Since I can remember, I’ve had a great affinity with water. I love marine life, and I love to go swimming, body surfing, sailing, tubing, and, of course, relaxing (in a hot bath or a hot tub). But because I grew up in an area with particularly high incidences of drowning, I also recognize the dangers than can exist if we’re not safe around and in water.

Now, I don’t say that to scare you. Instead, I want you to focus on how you and your family can be best educated about how to have fun and minimize risks around the pool, hot tub, or bathroom.

You should first be aware that even a small amount of water–just an inch or so–can cause a very small child to drown, especially babies who have little locomotion control over their head, neck, and torso. NEVER leave a small child alone in the bathroom or backyard, where they can lift up a toilet seat out of curiosity and fall in or where they can slip into the pool or hot tub.

Current research shows that children can safely take swimming lessons from under one year, and that knowing how to swim, even in rudimentary fashion, can save your little one’s life. Ask your pediatrician for more specific advice regarding your son or daughter.

I am madly in love with both my sauna and hot tub, especially after a long workout, but these are the water-related facilities that give adults the most trouble. The high temperatures of both can raise your core temperature dangerously if you maintain exposure for longer than fifteen minutes at a time.

If you have a spa installed in your yard or at your apartment complex, then bring along an alarm or timer that will let you know when it’s time to take a break, though if you feel lightheaded, overheated, or faint before your 15 minutes has ended, be sure to get out right away. Also, never leave a child under the age of 14 unattended in a hot tub, and make sure you instruct all of your children about the danger of prolonging their stay in the hot water.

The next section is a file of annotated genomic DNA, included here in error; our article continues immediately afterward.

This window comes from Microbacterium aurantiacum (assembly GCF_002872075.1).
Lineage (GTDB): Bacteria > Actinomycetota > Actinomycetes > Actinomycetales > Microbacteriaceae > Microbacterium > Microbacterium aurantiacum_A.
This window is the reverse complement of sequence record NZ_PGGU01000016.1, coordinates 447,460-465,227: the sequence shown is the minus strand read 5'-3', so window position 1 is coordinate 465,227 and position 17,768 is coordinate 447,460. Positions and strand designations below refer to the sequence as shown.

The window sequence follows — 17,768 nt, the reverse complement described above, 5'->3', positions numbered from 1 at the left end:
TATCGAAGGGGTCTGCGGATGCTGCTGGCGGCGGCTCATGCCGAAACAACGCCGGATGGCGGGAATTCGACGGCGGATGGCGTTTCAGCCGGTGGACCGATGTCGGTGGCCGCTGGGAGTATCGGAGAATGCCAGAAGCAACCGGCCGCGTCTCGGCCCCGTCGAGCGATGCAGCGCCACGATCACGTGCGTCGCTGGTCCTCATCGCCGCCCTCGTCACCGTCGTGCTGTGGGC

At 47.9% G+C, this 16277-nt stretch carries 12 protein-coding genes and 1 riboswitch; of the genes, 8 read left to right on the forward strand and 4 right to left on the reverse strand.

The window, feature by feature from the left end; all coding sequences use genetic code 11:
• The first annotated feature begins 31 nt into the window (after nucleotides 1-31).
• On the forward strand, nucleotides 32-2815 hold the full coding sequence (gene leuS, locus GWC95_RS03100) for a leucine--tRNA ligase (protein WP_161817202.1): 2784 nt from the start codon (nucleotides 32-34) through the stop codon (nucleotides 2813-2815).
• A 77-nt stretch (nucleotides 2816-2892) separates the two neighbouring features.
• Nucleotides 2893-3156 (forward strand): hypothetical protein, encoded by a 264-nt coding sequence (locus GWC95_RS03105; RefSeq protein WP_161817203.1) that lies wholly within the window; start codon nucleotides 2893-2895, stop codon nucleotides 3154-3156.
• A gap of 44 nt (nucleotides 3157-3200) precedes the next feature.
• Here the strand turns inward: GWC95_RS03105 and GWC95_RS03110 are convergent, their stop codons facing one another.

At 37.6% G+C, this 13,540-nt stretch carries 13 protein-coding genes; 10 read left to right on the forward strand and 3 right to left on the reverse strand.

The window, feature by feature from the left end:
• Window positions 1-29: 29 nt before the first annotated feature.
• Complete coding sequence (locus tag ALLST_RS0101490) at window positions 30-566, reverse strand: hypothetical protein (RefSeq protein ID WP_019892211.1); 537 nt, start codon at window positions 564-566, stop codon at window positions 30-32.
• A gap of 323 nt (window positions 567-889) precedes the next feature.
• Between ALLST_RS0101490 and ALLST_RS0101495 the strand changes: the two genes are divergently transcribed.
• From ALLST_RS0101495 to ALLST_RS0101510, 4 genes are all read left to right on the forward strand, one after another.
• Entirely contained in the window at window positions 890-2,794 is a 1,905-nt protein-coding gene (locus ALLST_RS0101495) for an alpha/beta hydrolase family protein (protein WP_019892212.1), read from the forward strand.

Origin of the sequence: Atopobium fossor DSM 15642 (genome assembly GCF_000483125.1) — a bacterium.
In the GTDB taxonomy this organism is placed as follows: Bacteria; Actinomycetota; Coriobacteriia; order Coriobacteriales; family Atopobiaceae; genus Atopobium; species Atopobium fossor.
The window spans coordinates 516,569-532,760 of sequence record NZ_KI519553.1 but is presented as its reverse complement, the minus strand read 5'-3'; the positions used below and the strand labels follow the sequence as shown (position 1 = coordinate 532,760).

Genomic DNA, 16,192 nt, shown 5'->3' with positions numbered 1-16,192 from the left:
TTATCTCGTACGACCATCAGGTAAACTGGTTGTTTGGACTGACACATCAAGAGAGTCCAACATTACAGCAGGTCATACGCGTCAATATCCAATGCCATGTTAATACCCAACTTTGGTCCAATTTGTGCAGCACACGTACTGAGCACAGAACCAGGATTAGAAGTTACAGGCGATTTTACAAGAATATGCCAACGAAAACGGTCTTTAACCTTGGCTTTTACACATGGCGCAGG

Saunas are tremendously beneficial for clearing the body of toxins and assisting asthmatics when mild respiratory challenges arise, but the same warnings apply to them as hot tubs. Furthermore, saunas should never serve as a substitute for medication prescribed by a doctor.

Always follow the law in your area regarding your swimming pool. The town that I grew up in had a strict ordinance about fences and gates around the pool, and the ones who didn’t follow it were inevitably the ones who ended up on the news, sobbing. I highly recommend keeping flotation devices near the hot tub and floating on the surface of the pool, just in case.

Your pool, hot tub, and sauna will do nothing but provide you hours of fun and relaxation as long as you are wise and careful. Teach your whole family safety around water right from the beginning.

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